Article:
WASHINGTON — The commander of U.S. military operations against Islamic State militants cautioned Friday against expecting quick progress in Iraq.
Army Gen. Lloyd Austin said he believes the Iraqi government will successfully enlist the support of Sunni tribal leaders in Anbar province to turn the tide in that important region, where the militants have made recent gains.
And he said he sees no imminent threat to the international airport west of Baghdad, where U.S. Apache helicopters are monitoring IS efforts to make inroads on the capital.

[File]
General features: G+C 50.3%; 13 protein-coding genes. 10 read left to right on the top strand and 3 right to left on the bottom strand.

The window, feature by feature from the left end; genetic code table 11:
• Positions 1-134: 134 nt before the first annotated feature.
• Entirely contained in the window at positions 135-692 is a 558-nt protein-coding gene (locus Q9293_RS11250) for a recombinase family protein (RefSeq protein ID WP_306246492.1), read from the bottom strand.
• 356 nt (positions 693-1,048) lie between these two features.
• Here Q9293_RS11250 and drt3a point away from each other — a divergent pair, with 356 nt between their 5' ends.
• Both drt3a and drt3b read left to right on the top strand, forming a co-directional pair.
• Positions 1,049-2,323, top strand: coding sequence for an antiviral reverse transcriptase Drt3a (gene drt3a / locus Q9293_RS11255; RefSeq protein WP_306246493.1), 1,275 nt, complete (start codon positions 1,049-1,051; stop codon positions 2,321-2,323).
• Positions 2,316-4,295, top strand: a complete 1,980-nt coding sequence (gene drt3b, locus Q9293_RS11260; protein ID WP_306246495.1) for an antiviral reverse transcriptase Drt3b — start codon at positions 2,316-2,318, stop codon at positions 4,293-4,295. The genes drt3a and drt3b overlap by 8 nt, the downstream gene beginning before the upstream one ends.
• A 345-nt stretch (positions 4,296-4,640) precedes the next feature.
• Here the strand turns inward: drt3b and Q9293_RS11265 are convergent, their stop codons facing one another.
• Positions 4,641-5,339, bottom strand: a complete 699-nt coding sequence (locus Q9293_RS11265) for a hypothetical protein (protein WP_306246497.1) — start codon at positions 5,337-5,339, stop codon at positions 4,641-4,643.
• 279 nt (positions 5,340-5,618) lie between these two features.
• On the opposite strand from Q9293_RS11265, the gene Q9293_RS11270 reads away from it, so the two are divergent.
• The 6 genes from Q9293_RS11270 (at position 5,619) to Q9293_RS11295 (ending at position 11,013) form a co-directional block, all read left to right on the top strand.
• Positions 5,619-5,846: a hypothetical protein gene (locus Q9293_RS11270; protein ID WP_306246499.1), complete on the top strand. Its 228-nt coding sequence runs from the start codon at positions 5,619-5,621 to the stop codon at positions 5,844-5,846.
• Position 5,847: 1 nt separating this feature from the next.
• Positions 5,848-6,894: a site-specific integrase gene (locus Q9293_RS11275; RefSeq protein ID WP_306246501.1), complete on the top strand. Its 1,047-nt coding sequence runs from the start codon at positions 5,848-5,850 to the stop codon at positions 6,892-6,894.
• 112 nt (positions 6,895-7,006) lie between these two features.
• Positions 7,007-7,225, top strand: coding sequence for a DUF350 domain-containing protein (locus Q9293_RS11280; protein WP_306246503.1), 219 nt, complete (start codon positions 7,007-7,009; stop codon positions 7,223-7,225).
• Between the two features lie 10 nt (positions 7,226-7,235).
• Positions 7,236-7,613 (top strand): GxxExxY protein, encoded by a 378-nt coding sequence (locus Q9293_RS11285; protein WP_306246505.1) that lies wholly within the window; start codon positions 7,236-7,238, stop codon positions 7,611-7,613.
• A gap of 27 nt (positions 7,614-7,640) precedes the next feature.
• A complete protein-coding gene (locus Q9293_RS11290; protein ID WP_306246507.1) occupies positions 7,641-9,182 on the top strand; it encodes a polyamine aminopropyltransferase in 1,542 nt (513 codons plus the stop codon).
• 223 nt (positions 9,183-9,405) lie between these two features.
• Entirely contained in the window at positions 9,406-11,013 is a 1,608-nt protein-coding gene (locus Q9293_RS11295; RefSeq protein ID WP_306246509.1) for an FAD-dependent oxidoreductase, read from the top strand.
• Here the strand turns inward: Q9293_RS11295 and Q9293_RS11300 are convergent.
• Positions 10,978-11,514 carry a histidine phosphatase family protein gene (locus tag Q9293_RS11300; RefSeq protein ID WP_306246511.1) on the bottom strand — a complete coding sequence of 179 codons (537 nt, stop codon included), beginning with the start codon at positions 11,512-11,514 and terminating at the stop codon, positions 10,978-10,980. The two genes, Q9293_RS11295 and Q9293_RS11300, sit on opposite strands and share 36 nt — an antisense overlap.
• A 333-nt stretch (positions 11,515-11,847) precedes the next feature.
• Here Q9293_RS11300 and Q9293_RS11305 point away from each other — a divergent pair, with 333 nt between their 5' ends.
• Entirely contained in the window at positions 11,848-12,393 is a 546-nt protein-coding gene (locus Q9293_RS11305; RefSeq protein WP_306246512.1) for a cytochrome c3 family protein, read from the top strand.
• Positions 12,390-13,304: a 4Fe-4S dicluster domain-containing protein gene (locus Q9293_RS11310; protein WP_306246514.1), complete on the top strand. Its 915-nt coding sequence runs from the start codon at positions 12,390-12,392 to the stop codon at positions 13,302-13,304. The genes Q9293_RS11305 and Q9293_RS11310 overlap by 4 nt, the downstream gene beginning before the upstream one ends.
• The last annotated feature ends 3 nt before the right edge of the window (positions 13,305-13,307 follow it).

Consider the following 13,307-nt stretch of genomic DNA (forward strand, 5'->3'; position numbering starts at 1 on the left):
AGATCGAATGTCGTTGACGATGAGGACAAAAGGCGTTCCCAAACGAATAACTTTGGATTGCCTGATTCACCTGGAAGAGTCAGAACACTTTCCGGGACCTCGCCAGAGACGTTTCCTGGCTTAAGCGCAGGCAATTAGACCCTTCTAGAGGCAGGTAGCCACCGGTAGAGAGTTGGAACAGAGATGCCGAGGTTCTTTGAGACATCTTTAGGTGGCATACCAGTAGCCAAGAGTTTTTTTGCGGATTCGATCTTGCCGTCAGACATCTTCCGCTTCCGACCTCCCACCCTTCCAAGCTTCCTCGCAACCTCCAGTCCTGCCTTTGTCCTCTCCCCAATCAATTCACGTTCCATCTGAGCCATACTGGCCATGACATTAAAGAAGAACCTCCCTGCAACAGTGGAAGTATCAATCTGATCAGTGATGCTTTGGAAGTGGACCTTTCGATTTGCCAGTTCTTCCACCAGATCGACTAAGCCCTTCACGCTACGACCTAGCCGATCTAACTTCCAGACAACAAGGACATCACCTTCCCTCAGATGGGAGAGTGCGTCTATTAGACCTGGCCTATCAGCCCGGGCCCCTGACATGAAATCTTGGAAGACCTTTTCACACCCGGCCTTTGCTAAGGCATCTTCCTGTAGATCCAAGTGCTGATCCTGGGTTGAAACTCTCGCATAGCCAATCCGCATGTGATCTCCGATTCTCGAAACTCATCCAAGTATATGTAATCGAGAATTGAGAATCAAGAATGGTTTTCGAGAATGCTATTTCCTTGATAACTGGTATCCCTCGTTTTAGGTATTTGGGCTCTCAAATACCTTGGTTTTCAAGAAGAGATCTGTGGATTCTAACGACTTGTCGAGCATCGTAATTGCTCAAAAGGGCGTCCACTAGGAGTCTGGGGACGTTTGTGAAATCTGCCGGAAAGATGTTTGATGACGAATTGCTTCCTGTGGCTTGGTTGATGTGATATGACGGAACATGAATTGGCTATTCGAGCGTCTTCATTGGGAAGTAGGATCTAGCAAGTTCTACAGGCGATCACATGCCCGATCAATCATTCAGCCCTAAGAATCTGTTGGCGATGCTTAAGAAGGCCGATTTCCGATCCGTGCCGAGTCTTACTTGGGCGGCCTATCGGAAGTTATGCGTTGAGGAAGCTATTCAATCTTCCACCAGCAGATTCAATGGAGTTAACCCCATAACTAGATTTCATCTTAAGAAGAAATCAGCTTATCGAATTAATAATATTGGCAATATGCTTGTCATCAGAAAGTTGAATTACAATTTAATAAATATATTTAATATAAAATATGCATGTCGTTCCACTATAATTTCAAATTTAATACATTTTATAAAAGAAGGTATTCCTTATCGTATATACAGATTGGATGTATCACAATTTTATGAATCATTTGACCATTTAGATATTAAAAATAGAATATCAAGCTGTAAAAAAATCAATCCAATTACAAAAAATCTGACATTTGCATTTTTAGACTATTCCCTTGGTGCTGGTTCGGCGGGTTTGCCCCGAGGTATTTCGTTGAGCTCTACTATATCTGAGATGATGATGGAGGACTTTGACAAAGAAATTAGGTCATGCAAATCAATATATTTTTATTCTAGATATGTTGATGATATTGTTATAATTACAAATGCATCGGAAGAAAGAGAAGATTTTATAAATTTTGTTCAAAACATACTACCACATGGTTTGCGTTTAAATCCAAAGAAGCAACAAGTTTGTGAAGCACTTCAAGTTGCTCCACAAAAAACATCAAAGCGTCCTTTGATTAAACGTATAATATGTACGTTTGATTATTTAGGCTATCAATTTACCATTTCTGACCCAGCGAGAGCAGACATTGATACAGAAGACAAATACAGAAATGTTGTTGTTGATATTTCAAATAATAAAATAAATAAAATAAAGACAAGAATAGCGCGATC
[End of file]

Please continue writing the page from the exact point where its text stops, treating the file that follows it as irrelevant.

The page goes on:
"The campaign to destroy ISIL will take time and there will be occasional setbacks along the way," Austin told a Pentagon news conference, using another acronym for the Islamic State group, "and particularly in these early stages of the campaign as we coach and mentor a force that is actively working to regenerate capability after years of neglect and poor leadership."
Austin, who commanded U.S. forces in Iraq in the final years of the 2003-2011 war, provided an overview of U.S.-led efforts and priorities in Syria and Iraq — his first since airstrikes in Iraq began Aug. 8.
As an example of fresh progress, Austin said Iraqi soldiers on Friday attacked north from Baghdad to Beiji, home to Iraq's largest oil refinery.